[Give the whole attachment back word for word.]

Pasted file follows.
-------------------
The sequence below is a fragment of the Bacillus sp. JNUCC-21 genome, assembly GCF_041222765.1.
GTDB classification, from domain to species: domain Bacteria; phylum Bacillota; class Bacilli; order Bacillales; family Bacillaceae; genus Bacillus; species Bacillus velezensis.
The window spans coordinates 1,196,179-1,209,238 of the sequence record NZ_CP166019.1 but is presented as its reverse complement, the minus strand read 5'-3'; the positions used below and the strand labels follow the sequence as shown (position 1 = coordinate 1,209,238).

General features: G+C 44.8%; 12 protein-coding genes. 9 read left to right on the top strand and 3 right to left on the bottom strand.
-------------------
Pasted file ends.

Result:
The sequence below is a fragment of the Bacillus sp. JNUCC-21 genome, assembly GCF_041222765.1.
GTDB classification, from domain to species: domain Bacteria; phylum Bacillota; class Bacilli; order Bacillales; family Bacillaceae; genus Bacillus; species Bacillus velezensis.
The window spans coordinates 1,196,179-1,209,238 of the sequence record NZ_CP166019.1 but is presented as its reverse complement, the minus strand read 5'-3'; the positions used below and the strand labels follow the sequence as shown (position 1 = coordinate 1,209,238).

General features: G+C 44.8%; 12 protein-coding genes. 9 read left to right on the top strand and 3 right to left on the bottom strand.